U.S. Planning Group, Inc.®

A Best Practice - It's Showtime

By Glenn Williams

I have been fortunate to work with a lot of advisors over the past 25 years, and I have been able to identify some of the behaviors that separate the great ones from the not so great. One practice which is so often overlooked is presentation practice and role play.

To use a theater analogy, how many actors without practice would simply walk out on the stage to give a presentation, probably a really bad one? The good actors spend hours and hours practicing scenes. Even after they have learned their lines, professional actors explore not only what to say, but how to say it. They think about where to stand and how to move their hands. They want to know what to say and how to act to elicit an emotion from their audience. And they spend far more time practicing for a performance than giving the performance.

I have noticed that really good advisors do the same thing. They spend time before every meeting trying to experience the meeting before it actually happens. They usually have a good command of the information they want to convey, and they go through the entire meeting in their mind. They may ask themselves, “How can I best present concepts and ideas in ways that will be clear and understandable? What questions might a client raise and how can best I answer it with an answer that will be informative and understandable? How can I help my client to take the actions they need to take to help achieve their goals and objectives?” And here is where the “greats” are different. They not only think about these things, but they role play them. They say the actual words out loud to themselves or with someone else. They draw their explanations on the white board or on paper. Something happens when you get words out of your mind and on paper (in the form of a script) or say the words out loud. And something that you thought might be a great concept or presentation may not be all that great when you draw it on the board or explain it to the client.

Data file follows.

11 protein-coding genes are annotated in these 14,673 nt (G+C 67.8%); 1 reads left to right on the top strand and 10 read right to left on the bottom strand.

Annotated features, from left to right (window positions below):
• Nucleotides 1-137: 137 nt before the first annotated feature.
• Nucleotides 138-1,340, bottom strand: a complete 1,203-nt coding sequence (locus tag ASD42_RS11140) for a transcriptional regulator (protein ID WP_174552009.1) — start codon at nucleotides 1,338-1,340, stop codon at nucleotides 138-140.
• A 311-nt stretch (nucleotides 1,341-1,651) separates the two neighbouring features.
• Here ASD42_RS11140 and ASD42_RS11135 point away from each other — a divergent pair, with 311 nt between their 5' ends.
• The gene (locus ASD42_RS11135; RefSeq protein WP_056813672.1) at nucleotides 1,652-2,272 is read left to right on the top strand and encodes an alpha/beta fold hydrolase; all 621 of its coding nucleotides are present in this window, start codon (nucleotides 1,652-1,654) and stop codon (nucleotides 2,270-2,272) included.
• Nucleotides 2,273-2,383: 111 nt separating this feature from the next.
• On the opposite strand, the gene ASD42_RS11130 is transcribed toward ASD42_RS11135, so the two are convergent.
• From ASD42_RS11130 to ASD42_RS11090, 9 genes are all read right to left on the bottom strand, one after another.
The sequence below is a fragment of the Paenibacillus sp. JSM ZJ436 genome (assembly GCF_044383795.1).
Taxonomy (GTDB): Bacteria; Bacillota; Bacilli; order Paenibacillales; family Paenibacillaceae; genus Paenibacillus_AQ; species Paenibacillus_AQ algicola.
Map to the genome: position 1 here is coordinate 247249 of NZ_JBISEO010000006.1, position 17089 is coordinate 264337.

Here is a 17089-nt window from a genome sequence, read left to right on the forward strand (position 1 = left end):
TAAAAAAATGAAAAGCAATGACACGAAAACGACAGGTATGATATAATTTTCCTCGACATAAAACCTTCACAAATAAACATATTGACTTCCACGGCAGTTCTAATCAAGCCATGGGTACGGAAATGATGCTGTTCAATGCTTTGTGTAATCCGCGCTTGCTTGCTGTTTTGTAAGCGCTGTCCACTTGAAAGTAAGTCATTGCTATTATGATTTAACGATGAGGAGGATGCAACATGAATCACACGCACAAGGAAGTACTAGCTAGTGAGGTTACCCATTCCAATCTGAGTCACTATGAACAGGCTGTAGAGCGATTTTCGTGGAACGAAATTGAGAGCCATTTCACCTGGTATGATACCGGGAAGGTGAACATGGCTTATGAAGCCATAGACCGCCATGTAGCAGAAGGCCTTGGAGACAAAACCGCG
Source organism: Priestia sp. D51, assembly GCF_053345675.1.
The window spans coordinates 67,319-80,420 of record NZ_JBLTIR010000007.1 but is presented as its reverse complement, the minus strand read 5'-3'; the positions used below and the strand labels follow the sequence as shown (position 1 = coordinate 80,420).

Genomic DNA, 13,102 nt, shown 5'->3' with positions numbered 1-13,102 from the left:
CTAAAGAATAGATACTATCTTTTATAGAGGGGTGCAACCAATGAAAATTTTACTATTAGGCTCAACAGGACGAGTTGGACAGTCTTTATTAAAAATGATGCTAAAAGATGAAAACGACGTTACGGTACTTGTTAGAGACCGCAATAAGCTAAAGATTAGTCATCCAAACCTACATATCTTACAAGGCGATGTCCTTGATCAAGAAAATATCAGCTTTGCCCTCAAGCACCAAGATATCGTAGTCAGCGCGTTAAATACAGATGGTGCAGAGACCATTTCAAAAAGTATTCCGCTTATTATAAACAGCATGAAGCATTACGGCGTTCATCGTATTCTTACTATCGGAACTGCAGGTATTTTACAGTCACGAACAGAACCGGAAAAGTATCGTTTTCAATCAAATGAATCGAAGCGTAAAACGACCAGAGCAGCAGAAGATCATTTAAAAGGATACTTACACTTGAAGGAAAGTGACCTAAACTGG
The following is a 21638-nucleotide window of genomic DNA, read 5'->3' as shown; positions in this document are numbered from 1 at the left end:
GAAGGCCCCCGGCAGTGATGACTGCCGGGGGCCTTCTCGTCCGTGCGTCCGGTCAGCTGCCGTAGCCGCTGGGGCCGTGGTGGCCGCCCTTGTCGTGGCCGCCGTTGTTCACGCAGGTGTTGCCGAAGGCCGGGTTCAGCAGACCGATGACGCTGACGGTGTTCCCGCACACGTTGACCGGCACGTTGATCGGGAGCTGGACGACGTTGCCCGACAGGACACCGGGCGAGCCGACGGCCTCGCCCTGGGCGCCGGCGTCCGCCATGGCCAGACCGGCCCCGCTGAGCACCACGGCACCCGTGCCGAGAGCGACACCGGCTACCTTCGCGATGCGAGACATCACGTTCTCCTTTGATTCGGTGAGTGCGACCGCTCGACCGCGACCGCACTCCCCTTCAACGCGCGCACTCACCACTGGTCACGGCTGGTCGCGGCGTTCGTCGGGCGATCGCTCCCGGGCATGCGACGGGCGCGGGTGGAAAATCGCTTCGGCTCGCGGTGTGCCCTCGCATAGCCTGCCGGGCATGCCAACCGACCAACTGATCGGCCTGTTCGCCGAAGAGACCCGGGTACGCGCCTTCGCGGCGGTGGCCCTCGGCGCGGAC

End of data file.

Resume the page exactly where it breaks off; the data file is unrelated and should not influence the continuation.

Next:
If you want to be one of the greats, take the time to practice and role play your meetings. Actually go through the whole meeting step by step, drawing by drawing and word for word. Then when the meeting occurs you will be prepared to give a great performance, one that will make an impact on your clients and motivate them to take the steps necessary to help achieve their personal goals.

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